Both pneumatic and electric actuators may be used in a wide temperature range. The standard temperature range of a pneumatic actuator is from -4 to 174°F (-20 to 80°C) but may be extended to -40 to 250°F (-40 to 121°C) with optional seals, bearings and grease. If control accessories are used (limit switches, solenoid valves etc.) they may not have the same temperature rating as the actuator and this should be considered in all applications.
In low temperature applications the quality of the supply air in relation to dew point should be considered. Dew point is the temperature at which condensation occurs in air. Condensate may freeze and block air supply lines making the actuator inoperable.
Electric actuators are available in a temperature range of -40 to 150°F (-40 to 65°C). When used outdoors an electric actuator should be sealed from the environment to prevent the introduction of moisture to the internal workings. Condensation may still form inside, if drawn from the power supply conduit, which may have captured rainwater prior to installation. Also, since motors warm the inside of the actuator enclosure when it is operating and cools it when it is not, temperature fluctuations may cause environmental "breathing" and condensation. For this reason all electric actuators used outdoors should be fitted with a heater.
It is sometimes difficult to justify the use of electric actuators in a hazardous environment, but if compressed air is not available or if a pneumatic actuator will not provide the operating characteristics required, then an electric actuator with a properly classified enclosure may be used.
The National Electrical Manufacturers Association (NEMA) has set up guidelines for the construction and installation of electric actuators (and other electrical devices) for use in hazardous areas. The NEMA 7 guideline reads:
VII Hazardous Location Class I (Explosive Gas or Vapor) Meets application requirements of National Electrical Code; conforms with specifications of Underwriters' Laboratories, Inc., used for atmosphere containing gasoline, hexane, naphtha, benzene, butane, propane, acetone, benzol, lacquer-solvent vapors, and natural gas.
Almost all electric actuator manufacturers have an option for a version of their standard product line that conforms to NEMA 7.
On the other hand, pneumatic actuators are inherently “explosion-proof”. When electric controls are used with pneumatic actuators in hazardous areas they are generally more cost effective than electric actuators. Solenoid-operated pilot valves may be mounted and powered in a nonhazardous area and piped to the actuator. Limit switches -for position indication- may be housed in a NEMA 7 enclosure. The inherent safety of pneumatic actuators in hazardous areas makes them a practical choice in these applications.
Another safety accessory widely specified in the process industries on valve actuators is the spring-return (fail-safe) option. Upon power or signal failure a spring-return actuator drives the valve to a pre-determined safe position. This is a practical and inexpensive option with pneumatic actuators and is an important reason for the wide use of pneumatic actuators throughout the industry.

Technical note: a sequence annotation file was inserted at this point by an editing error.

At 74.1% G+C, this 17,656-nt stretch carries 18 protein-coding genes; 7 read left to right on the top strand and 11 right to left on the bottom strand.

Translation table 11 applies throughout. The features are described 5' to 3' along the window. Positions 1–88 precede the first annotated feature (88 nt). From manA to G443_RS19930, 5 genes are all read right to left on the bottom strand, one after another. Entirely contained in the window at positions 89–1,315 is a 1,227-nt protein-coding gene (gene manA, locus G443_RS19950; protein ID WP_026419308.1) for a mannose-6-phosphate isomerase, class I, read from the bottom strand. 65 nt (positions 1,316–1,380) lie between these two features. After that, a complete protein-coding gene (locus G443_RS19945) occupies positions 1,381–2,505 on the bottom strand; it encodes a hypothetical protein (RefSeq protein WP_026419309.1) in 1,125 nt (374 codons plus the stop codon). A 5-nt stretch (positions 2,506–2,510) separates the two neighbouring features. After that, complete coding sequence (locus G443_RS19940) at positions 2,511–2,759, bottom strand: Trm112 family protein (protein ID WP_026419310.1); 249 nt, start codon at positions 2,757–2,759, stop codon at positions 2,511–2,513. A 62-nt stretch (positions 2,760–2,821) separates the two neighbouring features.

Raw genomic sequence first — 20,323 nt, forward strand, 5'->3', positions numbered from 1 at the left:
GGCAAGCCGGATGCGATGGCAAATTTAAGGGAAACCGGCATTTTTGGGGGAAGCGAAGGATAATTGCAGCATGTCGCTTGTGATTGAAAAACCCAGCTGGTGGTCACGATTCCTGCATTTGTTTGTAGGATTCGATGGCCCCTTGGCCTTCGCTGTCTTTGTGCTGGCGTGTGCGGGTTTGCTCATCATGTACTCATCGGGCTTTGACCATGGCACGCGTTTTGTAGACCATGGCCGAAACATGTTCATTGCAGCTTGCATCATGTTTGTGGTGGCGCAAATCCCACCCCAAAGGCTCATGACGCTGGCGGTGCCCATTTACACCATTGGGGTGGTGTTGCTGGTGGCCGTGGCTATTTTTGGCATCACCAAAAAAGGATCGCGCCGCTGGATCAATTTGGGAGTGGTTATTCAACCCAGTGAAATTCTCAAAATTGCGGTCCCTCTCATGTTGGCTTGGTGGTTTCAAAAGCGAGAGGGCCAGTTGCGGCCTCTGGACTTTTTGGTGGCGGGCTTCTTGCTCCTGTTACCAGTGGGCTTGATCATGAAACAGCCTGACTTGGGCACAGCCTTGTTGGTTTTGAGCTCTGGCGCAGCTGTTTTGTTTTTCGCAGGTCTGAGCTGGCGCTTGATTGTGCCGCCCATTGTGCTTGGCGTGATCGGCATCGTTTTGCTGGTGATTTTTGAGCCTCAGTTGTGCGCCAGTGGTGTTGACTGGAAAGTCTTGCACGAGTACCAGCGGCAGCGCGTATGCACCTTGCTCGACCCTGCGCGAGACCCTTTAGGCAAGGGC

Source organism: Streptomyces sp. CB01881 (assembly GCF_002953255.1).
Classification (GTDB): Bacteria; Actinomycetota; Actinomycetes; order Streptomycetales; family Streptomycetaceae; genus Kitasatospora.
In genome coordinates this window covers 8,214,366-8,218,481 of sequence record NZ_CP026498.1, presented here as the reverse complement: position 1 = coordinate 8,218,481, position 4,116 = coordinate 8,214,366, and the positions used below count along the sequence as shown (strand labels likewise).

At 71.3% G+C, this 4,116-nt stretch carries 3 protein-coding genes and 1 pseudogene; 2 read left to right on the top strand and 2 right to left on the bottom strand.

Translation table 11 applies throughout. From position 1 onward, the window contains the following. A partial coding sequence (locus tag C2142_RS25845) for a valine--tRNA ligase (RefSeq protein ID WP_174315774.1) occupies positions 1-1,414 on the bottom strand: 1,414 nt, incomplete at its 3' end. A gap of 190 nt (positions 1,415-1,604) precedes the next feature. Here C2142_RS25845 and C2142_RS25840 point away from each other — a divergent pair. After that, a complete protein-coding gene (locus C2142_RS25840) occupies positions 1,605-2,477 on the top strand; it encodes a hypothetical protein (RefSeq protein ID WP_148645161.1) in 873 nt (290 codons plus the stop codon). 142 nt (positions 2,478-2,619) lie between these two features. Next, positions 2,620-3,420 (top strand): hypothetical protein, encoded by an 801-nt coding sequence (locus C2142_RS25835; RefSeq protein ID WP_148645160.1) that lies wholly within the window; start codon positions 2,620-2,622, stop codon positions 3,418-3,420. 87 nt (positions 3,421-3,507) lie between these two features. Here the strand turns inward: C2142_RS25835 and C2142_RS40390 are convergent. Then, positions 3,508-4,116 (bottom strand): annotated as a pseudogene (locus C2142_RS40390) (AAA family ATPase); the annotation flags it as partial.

Where springs are not practical because of actuator size or weight, or if a double-acting unit is already installed, an accumulator tank may be installed to store air pressure.
Electric actuators are not widely available in a spring return version; however, a battery backup system is an elegant solution.
To accomplish the spring-return function an electro-hydraulic actuator is often a good choice. Electro-hydraulic actuation is achieved by energizing a hydraulic pump, which pressurizes a spring-return cylinder. Upon power failure the spring action drives the actuator to the original position. Because only an electric power supply is required for this self-contained unit it is a practical approach to fail-safe electric valve actuation.
Before specifying a pneumatic or electric actuator for valve automation it is important to consider a few of the key performance characteristics of each.
Pneumatic actuators have a 100 percent duty cycle. In fact, the harder they work, the better they work.
Electric actuators are most commonly available with 25 percent duty cycle motors. This means that to prevent overheating in high cycle applications the motor must rest frequently. Because most on-off automated valves remain idle 95 percent of the time duty cycle is not usually an issue. With optional motors and/or capacitors an electric actuator may be upgraded to 100 percent duty cycle.
Pneumatic actuators may be stalled indefinitely without overheating.
Electric actuators should not be stalled. Stalling an electric actuator draws excessive current, which generates heat in the motor and can cause damage. Torque switches or heat and current sensors are often installed in electric actuators to protect the device.
The ability to control the speed of a pneumatic actuator is an important advantage of the design. The simplest way to control the speed is to fit the actuator with a variable orifice (needle valve) at the exhaust port of the air pilot.
Since electric actuators are geared motors it is impossible to make them cycle faster unless a gearing change is made. For slower operation a pulsing circuit may be added as an option.
In modulating service an electric actuator interfaces well with existing electronic control systems and eliminates the need for electro-pneumatic controls. A pneumatic or electro-pneumatic positioner is used with pneumatic actuators to provide a means of controlling the valve position.
Electric actuators have a high torque-to-weight ratio above 4,000 lbf.in. (450 Nm). Pneumatic actuators have an excellent torque-to-weight ratio below 4,000 lbf.in.
Summary of pneumatic and electric actuators
This table of characteristics summarizes the comparison of pneumatic and electric actuators.
Found this article interesting? Read 2nd and/or 3rd part about how to develop a complete specification for each of the elements in the automation process.From SVF "How to Select an Actuator" Guide. Access their Resource Library Here.